Ryan, it turns out, was a glorified babysitter, good at making his petulant caucus feel like they were taking turns taking shots at Obama. That’s right, Representative Meadows, you are a big boy! Now, let the Moderates have a turn proposing a reform. Here is a cookie. What principles, exactly does that embody? What strategy should we glean from that? Which future does that portend?

Ryan’s sole stroke of genius has been to hand this toxic mess off to Trump. By letting Trump handle the Freedom Caucus (and bad mouth him in the press!), by letting Trump put his name on Ryan’s signature legislation, Ryan is absolving himself of serious political consequences. But again, I ask: What kind of principle is that? It shows good instincts, to be sure. I’m suggesting I expected Ryan to go down with the ship. But poisoning your relationship with the White House only works once. And Trump is especially petty and vindictive; he will not come home quickly or for a small price. That’s the pinnacle of the much-hyped Paul Ryan’s political savvy. He talked Donald Trump into jumping in front of a bus to save him.

It is hard not to wonder: Is Ryan jamming this through because he knows that a once-in-a-generation political scandal is about to swallow the White House? That is certainly consistent with what we’re seeing. But the alternative is that Ryan is a hack who can’t pass legislation with more than symbolic content. That’s possible, too. Whatever his reasons, yesterday drove home just how incompetent he is. Sure, you can hastily call a bill to the floor. But by skipping 12 months of hard work, you are just going to get trashed by your caucus.

You know who knew that?

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Three Paths for the Russia Scandal

With the news that Paul Manafort had a longstanding campaign to advance Russia’s position, it is worth stopping to ask what the endgame looks like. The crass partisanship in parsing the evidence is to be expected, and, I think this is definitely a case where both sides are jumping to conclusions.(“Calm down” is something I am writing a lot in the Trump era.) The fact is that there is a lot we don’t know. So what are the three paths this scandal can take?

  1. Unwitting Agents: The most favorable outcome for the GOP at this point is that the Kremlin manipulated a number of people close to Trump (and perhaps Trump himself) into believing that Russian and American interests aligned. Being duped is not criminal, though it would not be a small scandal either. People posting #ImpeachTrump should square themselves with the fact that a coordinated campaign by the Russians to soften up people around Trump looks an awful lot like a more sinister example of espionage. This will likely be the line of anyone facing legal repercussions from this, but because it is a plausible one. It is hard to imagine that there was no collaboration from Manafort, but that is not the legal standard here.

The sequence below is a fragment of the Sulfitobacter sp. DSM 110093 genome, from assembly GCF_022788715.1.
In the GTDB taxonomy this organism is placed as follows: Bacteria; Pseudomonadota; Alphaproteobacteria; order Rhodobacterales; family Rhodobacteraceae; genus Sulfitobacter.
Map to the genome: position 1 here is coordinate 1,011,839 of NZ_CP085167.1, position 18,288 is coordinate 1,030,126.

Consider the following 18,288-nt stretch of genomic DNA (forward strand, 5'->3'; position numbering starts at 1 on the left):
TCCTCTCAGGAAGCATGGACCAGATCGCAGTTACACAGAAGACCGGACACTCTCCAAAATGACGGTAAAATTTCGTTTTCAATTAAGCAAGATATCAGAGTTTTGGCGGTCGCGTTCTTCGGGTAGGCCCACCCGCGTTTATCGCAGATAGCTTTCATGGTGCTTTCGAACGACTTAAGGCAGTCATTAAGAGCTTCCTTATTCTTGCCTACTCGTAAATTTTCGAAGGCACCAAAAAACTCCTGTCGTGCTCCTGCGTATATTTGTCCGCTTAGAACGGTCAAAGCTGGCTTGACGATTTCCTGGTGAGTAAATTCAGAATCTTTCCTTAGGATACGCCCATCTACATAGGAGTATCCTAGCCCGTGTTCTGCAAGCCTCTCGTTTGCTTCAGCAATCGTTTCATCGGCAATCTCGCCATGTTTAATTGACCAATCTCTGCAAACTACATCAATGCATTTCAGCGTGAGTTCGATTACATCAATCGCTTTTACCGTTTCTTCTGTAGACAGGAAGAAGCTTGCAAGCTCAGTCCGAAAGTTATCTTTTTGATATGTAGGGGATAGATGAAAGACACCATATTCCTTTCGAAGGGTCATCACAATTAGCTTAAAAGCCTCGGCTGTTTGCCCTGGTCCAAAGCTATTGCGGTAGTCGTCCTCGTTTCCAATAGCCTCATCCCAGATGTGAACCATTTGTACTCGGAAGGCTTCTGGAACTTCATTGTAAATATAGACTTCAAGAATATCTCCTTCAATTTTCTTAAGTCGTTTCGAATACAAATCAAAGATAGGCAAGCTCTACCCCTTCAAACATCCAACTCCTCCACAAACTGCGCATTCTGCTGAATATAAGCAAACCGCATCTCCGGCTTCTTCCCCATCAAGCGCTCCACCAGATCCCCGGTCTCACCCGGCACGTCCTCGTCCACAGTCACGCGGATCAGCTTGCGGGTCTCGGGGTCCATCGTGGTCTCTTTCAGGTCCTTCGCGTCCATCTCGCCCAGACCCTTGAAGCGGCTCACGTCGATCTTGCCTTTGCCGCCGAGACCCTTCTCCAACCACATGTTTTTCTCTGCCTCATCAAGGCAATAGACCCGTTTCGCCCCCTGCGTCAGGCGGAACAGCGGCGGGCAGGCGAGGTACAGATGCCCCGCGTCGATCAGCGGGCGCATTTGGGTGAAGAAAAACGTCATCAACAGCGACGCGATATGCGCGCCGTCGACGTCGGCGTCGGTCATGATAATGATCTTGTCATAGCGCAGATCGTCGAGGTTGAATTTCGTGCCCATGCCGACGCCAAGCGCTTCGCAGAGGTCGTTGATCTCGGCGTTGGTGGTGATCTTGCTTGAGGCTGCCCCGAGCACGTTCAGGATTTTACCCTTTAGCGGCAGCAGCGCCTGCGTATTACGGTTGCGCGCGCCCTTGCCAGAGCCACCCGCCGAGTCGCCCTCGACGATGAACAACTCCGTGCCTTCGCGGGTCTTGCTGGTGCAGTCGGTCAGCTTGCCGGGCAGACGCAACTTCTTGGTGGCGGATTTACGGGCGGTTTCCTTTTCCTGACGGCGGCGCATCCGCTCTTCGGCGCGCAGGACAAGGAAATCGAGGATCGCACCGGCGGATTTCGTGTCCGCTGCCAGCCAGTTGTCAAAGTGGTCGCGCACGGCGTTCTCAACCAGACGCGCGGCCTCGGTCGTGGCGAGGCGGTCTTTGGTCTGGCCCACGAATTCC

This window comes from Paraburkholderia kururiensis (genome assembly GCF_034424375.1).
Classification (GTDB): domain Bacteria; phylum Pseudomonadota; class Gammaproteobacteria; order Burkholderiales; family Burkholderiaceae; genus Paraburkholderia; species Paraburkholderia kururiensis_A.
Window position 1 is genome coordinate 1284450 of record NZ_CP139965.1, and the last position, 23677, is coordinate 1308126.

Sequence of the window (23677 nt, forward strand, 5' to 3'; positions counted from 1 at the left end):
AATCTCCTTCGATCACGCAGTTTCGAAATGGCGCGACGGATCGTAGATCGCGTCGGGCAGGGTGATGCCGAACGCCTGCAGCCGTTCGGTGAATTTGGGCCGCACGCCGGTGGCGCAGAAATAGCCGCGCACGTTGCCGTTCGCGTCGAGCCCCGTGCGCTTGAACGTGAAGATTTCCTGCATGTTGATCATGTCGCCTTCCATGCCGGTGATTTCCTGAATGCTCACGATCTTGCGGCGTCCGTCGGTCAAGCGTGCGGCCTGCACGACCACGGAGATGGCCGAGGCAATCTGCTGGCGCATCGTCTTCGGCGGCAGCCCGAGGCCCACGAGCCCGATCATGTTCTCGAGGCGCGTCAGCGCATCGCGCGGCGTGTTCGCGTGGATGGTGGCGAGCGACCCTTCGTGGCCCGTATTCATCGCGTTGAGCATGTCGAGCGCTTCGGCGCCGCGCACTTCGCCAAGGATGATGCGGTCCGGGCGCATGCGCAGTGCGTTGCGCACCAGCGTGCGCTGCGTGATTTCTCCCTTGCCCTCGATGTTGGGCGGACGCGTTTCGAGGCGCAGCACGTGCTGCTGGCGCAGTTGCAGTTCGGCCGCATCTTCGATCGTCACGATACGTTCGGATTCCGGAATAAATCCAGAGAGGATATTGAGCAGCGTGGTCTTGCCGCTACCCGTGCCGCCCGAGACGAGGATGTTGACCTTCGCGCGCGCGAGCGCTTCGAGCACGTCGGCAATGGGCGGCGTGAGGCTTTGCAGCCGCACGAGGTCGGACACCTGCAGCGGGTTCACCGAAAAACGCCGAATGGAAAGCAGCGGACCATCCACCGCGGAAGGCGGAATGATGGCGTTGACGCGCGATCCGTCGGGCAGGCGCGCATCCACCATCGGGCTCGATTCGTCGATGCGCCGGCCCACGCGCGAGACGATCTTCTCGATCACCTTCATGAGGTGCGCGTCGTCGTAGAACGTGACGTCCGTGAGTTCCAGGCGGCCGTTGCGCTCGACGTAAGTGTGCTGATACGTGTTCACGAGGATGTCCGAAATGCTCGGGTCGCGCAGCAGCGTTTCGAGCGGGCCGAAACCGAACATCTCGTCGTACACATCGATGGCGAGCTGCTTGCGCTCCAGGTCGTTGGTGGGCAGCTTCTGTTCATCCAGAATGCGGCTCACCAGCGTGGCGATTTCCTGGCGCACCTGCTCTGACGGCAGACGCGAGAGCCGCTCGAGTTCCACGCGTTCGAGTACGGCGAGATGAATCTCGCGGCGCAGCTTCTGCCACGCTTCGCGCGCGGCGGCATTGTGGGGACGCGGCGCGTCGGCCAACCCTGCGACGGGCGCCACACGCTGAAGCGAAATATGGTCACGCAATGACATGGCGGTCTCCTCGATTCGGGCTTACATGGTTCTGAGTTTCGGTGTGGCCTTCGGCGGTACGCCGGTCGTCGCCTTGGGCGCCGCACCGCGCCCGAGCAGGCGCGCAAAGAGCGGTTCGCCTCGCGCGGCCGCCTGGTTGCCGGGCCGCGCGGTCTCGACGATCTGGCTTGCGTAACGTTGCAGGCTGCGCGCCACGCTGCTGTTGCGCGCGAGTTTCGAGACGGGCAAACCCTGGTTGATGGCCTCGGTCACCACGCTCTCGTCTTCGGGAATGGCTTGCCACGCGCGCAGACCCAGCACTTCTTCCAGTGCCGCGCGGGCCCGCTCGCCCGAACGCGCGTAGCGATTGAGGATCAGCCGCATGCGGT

2. The Cabinet Goes: One thing that is not getting considered as thoroughly as I think it should is that some fraction of Trump’s White House committed crimes related to Espionage during the campaign, but not Trump himself. The reason its being under-considered is because it is an unsatisfying resolution for both sides; it would be a major, party damaging scandal for the GOP, but short of getting the President. But being politically inconvenient is not the same as being unlikely. I think based on the evidence available today, this is the most likely truth, never mind that it will be easier to prove. Its worth noting this is almost how Watergate turned out before the Smoking Gun tapes were released and that President Park Geun-hye of South Korea tried for this outcome by firing her cabinet. Iran-Contra and the Scooter Libby Scandals both took out a large fraction of their President’s cabinet, but their respective Presidents were never directly implicated. Because of the way power flows through the Executive Branch, it is fairly common for the President to survive scandals that it seems he or she ought to have known about by claiming ignorance.
  3. The President is Impeached and Removed: The evidence here is a lot thinner than a lot of liberals seem to think. It is definitely eyebrow raising that the President is surrounded by people who are on the payroll of Putin and his oligarch buddies. It is definitely eyebrow raising that Trump has some shady financial ties to them. But half the House would be wrong to impeach Trump on such shady evidence, and it would be a scandal in its own right if the Senate found 67 votes to convict on such flimsy grounds.

As we learn more, these options will narrow. Looking at the range here, we have “major scandal borne of gross incompetence” to “Largest scandal in US history”. While there is a lot we don’t know, the fact is that the White House is in a lot of trouble.